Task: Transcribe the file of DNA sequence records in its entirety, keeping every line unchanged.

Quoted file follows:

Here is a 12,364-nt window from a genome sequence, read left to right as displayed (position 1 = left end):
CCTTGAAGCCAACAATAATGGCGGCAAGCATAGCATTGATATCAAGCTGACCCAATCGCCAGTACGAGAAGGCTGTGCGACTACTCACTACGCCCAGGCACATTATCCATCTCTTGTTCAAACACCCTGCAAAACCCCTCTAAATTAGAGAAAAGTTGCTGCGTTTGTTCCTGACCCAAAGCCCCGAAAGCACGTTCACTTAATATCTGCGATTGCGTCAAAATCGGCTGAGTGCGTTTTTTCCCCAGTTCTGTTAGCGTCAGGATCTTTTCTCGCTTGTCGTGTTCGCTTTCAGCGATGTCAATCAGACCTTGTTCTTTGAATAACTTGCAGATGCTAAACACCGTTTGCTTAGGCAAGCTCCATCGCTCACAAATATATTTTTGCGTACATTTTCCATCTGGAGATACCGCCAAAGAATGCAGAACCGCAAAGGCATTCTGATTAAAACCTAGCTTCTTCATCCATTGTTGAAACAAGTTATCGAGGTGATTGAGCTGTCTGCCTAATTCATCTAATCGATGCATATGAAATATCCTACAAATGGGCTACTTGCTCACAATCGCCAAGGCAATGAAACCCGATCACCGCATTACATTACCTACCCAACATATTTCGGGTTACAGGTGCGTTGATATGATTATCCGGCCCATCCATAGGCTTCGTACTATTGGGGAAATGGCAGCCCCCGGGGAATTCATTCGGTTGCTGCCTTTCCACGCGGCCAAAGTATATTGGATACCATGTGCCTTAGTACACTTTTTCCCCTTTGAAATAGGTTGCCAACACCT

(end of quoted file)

Here is a 12,364-nt window from a genome sequence, read left to right as displayed (position 1 = left end):
CCTTGAAGCCAACAATAATGGCGGCAAGCATAGCATTGATATCAAGCTGACCCAATCGCCAGTACGAGAAGGCTGTGCGACTACTCACTACGCCCAGGCACATTATCCATCTCTTGTTCAAACACCCTGCAAAACCCCTCTAAATTAGAGAAAAGTTGCTGCGTTTGTTCCTGACCCAAAGCCCCGAAAGCACGTTCACTTAATATCTGCGATTGCGTCAAAATCGGCTGAGTGCGTTTTTTCCCCAGTTCTGTTAGCGTCAGGATCTTTTCTCGCTTGTCGTGTTCGCTTTCAGCGATGTCAATCAGACCTTGTTCTTTGAATAACTTGCAGATGCTAAACACCGTTTGCTTAGGCAAGCTCCATCGCTCACAAATATATTTTTGCGTACATTTTCCATCTGGAGATACCGCCAAAGAATGCAGAACCGCAAAGGCATTCTGATTAAAACCTAGCTTCTTCATCCATTGTTGAAACAAGTTATCGAGGTGATTGAGCTGTCTGCCTAATTCATCTAATCGATGCATATGAAATATCCTACAAATGGGCTACTTGCTCACAATCGCCAAGGCAATGAAACCCGATCACCGCATTACATTACCTACCCAACATATTTCGGGTTACAGGTGCGTTGATATGATTATCCGGCCCATCCATAGGCTTCGTACTATTGGGGAAATGGCAGCCCCCGGGGAATTCATTCGGTTGCTGCCTTTCCACGCGGCCAAAGTATATTGGATACCATGTGCCTTAGTACACTTTTTCCCCTTTGAAATAGGTTGCCAACACCT